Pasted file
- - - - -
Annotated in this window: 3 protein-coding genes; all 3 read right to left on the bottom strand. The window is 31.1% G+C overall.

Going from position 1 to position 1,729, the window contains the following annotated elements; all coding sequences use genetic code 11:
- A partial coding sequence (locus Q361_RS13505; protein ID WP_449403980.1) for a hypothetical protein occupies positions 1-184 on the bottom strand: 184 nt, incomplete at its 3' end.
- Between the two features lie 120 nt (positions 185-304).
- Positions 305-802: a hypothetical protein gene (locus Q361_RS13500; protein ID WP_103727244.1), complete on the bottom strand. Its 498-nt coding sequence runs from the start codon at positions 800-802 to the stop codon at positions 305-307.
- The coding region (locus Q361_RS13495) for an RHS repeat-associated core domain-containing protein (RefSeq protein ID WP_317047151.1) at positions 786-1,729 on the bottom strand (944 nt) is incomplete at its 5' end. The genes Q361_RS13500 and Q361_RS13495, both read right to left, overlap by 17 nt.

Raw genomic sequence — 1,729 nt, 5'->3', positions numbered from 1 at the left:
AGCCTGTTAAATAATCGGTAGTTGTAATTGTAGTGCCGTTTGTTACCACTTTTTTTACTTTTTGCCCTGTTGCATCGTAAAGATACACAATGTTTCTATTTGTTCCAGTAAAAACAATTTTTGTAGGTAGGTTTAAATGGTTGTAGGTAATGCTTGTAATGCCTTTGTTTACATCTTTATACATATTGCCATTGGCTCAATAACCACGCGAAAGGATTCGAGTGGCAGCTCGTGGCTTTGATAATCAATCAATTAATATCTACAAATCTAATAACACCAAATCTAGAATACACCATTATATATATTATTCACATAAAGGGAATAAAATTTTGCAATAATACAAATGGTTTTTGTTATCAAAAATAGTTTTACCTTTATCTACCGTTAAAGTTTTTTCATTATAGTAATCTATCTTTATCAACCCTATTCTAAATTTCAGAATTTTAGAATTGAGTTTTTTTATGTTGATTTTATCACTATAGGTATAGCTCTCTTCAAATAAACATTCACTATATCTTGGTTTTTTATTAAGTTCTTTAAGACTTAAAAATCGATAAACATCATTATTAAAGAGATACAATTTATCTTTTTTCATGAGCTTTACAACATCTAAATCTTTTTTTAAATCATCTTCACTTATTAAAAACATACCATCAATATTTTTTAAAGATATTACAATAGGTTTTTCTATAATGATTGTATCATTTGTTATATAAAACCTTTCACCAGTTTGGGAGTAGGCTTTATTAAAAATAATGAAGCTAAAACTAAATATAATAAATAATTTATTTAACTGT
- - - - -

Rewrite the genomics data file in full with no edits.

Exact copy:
Annotated in this window: 3 protein-coding genes; all 3 read right to left on the bottom strand. The window is 31.1% G+C overall.

Going from position 1 to position 1,729, the window contains the following annotated elements; all coding sequences use genetic code 11:
- A partial coding sequence (locus Q361_RS13505; protein ID WP_449403980.1) for a hypothetical protein occupies positions 1-184 on the bottom strand: 184 nt, incomplete at its 3' end.
- Between the two features lie 120 nt (positions 185-304).
- Positions 305-802: a hypothetical protein gene (locus Q361_RS13500; protein ID WP_103727244.1), complete on the bottom strand. Its 498-nt coding sequence runs from the start codon at positions 800-802 to the stop codon at positions 305-307.
- The coding region (locus Q361_RS13495) for an RHS repeat-associated core domain-containing protein (RefSeq protein ID WP_317047151.1) at positions 786-1,729 on the bottom strand (944 nt) is incomplete at its 5' end. The genes Q361_RS13500 and Q361_RS13495, both read right to left, overlap by 17 nt.

Raw genomic sequence — 1,729 nt, 5'->3', positions numbered from 1 at the left:
AGCCTGTTAAATAATCGGTAGTTGTAATTGTAGTGCCGTTTGTTACCACTTTTTTTACTTTTTGCCCTGTTGCATCGTAAAGATACACAATGTTTCTATTTGTTCCAGTAAAAACAATTTTTGTAGGTAGGTTTAAATGGTTGTAGGTAATGCTTGTAATGCCTTTGTTTACATCTTTATACATATTGCCATTGGCTCAATAACCACGCGAAAGGATTCGAGTGGCAGCTCGTGGCTTTGATAATCAATCAATTAATATCTACAAATCTAATAACACCAAATCTAGAATACACCATTATATATATTATTCACATAAAGGGAATAAAATTTTGCAATAATACAAATGGTTTTTGTTATCAAAAATAGTTTTACCTTTATCTACCGTTAAAGTTTTTTCATTATAGTAATCTATCTTTATCAACCCTATTCTAAATTTCAGAATTTTAGAATTGAGTTTTTTTATGTTGATTTTATCACTATAGGTATAGCTCTCTTCAAATAAACATTCACTATATCTTGGTTTTTTATTAAGTTCTTTAAGACTTAAAAATCGATAAACATCATTATTAAAGAGATACAATTTATCTTTTTTCATGAGCTTTACAACATCTAAATCTTTTTTTAAATCATCTTCACTTATTAAAAACATACCATCAATATTTTTTAAAGATATTACAATAGGTTTTTCTATAATGATTGTATCATTTGTTATATAAAACCTTTCACCAGTTTGGGAGTAGGCTTTATTAAAAATAATGAAGCTAAAACTAAATATAATAAATAATTTATTTAACTGT